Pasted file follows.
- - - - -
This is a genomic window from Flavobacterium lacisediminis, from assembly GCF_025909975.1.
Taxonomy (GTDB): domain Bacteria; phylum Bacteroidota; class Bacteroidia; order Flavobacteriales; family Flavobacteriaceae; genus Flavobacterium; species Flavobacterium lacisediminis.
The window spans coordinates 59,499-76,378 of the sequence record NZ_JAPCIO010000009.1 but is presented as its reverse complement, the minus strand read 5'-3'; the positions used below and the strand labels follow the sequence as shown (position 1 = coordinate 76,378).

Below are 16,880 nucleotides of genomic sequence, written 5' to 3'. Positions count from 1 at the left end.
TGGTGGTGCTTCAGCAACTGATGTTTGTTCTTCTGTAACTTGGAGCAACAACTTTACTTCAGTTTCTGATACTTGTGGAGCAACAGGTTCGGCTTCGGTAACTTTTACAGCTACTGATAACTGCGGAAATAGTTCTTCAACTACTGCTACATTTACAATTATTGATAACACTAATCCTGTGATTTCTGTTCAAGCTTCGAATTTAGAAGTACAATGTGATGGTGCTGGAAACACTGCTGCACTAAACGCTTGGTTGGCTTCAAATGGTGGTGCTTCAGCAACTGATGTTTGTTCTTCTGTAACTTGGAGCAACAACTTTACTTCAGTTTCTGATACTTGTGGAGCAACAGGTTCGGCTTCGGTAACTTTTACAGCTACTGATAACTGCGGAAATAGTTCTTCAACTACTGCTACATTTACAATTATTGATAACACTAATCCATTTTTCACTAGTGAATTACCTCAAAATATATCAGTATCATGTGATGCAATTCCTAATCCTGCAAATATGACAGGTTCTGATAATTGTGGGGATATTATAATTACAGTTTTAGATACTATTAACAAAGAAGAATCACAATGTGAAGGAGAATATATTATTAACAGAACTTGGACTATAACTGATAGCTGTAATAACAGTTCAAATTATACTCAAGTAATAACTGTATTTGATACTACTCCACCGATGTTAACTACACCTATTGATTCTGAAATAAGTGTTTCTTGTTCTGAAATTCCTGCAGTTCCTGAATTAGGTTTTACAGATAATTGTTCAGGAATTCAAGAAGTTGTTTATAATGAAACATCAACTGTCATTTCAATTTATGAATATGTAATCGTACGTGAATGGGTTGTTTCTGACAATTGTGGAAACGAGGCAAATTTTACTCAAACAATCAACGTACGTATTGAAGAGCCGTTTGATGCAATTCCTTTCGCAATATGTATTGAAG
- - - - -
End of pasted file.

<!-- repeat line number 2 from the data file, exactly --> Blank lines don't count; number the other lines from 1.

Taxonomy (GTDB): domain Bacteria; phylum Bacteroidota; class Bacteroidia; order Flavobacteriales; family Flavobacteriaceae; genus Flavobacterium; species Flavobacterium lacisediminis.